One big change in our work over the years has been the sheer size and scale of it. In the 1940s and 1950s, each of our Institutes taught hundreds of people a year. Now we measure the number of English students in the tens of thousands across our six branches. And whereas we used to teach only adults, now half of our students are under 18.
The same trend is true of our work with examinations. 50 years ago we used to examine hundreds of candidates a year; we now examine over 100,000 candidates a year, many of them with our partner schools network for International GCSE exams, which has over 120 schools attached to it.
Within another core area of work, Teacher Training, we have moved from a number of individual programmes with partner institutions across the country to a large scale nationwide project with the Ministry of Education.
In addition to these areas, we currently manage a large part of the Newton Mosharafa Fund, a large bilateral fund to support scientific research and capacity development of researchers. The total value of this is 50m GBP over 7 years. Likewise, our Premier Skills programme, using sport to develop life skills across Egypt and especially for women and girls, has reached around 65,000 people over ten years, in 27 governorates and supporting 50 separate community projects. This has been possible because of our partnership with the Premier League in England and the Ministry of Youth and Sports in Egypt.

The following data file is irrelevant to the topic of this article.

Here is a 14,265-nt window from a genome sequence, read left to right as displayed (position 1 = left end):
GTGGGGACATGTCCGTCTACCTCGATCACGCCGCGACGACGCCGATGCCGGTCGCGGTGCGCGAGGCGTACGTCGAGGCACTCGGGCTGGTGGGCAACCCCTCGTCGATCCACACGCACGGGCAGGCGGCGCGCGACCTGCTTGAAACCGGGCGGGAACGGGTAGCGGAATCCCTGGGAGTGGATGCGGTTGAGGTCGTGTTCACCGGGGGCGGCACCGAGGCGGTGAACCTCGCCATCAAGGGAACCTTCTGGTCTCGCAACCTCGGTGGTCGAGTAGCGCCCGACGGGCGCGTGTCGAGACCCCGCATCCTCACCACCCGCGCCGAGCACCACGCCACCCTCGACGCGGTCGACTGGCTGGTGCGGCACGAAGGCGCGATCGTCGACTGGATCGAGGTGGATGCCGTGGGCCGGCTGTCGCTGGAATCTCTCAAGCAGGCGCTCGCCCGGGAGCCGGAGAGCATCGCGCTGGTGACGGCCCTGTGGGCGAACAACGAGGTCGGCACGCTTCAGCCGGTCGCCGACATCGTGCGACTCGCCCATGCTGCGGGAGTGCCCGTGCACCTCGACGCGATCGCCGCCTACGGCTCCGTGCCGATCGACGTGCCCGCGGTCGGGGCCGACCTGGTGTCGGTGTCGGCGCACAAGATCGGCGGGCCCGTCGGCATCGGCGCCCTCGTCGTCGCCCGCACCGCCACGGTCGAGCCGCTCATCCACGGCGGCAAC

And of course, thanks to changes in technology, we can now reach a far greater number of people than ever before. A digital component is integrated into many of our projects and our Facebook page has around 1.7 million fans – giving us, along with many other organisations of course, an ability to reach out to people that was unthinkable even 10 years ago, let alone 80. Of course, the population has grown too – in 1937, the population of Egypt was 15.9 million (source: https://en.wikipedia.org/wiki/Demographics_of_Egypt) whereas it currently stands at 94 million (plus 10 million who live outside Egypt).
Another difference these days is that we put more emphasis on creating opportunities for Egyptian artists to travel to the UK, build links with artists in the UK and create an audience for their work. In 2017, for example, we supported Egyptian artists to perform at the Arab Arts Focus at the Edinburgh Festival, Shubbak Festival, Liverpool Arab Arts Festival.